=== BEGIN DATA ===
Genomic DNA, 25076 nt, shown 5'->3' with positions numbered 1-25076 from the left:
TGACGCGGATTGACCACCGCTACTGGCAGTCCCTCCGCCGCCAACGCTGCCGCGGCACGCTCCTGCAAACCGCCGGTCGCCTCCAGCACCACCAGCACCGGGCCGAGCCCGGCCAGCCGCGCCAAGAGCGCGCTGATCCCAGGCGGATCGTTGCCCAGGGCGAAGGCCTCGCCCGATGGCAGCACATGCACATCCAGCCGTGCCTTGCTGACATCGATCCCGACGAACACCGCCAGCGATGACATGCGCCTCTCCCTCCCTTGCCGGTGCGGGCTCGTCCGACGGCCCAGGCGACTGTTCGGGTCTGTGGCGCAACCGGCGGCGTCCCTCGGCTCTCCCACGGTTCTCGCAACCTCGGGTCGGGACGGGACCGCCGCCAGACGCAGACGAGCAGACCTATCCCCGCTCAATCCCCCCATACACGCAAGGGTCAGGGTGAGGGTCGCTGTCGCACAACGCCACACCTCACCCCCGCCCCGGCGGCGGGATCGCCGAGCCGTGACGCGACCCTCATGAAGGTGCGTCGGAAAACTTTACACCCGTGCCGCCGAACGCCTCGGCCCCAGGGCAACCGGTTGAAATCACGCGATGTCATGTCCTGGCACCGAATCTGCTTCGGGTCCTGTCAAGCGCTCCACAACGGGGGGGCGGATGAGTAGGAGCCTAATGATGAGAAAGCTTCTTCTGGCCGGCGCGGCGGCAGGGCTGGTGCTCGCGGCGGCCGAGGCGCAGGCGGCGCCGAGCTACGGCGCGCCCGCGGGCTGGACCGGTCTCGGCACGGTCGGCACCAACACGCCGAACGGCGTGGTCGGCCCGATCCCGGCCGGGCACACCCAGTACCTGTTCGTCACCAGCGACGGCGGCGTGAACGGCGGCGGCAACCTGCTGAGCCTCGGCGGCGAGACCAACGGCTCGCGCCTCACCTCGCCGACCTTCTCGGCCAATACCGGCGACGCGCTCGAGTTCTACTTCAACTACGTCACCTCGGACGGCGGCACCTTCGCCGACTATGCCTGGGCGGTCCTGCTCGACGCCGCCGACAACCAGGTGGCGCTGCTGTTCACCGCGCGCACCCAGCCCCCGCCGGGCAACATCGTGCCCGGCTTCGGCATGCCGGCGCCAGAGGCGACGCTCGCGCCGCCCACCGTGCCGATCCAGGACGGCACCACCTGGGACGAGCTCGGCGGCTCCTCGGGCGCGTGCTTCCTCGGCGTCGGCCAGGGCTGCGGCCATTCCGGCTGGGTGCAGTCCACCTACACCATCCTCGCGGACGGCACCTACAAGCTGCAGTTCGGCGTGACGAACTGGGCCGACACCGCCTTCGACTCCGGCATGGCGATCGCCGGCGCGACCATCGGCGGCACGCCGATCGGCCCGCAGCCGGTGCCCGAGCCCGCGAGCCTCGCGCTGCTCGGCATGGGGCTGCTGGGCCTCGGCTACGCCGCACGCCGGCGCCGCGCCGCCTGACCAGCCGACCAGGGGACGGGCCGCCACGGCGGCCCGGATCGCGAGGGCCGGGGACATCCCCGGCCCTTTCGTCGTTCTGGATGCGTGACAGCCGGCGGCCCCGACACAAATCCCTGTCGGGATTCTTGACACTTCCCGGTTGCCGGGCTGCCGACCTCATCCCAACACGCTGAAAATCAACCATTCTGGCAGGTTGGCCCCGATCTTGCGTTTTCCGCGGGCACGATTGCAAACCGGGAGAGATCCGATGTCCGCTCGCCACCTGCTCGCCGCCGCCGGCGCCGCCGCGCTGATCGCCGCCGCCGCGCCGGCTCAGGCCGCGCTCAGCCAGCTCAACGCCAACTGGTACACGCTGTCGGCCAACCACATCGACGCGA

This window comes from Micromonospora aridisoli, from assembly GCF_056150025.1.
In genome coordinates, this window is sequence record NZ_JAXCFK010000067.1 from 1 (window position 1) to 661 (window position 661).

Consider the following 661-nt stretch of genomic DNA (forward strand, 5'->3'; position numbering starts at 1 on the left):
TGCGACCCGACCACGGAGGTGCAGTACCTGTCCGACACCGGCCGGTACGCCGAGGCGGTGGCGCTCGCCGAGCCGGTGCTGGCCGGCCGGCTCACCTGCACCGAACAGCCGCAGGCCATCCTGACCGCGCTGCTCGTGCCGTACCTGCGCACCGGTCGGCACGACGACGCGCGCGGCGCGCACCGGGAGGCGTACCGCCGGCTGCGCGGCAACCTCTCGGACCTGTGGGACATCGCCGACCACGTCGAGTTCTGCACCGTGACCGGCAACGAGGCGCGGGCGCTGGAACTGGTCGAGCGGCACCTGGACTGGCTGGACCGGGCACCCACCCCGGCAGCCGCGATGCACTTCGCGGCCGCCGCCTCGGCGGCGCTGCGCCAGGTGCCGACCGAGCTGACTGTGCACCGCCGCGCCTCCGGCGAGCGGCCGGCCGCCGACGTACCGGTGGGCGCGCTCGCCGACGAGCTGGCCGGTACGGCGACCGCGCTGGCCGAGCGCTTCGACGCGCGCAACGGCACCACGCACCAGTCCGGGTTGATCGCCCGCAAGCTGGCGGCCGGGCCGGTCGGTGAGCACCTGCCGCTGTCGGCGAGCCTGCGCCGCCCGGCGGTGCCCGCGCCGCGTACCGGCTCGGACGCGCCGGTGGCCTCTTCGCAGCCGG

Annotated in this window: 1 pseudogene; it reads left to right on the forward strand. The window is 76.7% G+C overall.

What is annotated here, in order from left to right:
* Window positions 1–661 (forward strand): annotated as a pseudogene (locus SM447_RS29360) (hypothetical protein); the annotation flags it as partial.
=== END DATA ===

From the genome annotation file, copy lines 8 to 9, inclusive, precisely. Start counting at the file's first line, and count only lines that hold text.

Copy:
What is annotated here, in order from left to right:
* Window positions 1–661 (forward strand): annotated as a pseudogene (locus SM447_RS29360) (hypothetical protein); the annotation flags it as partial.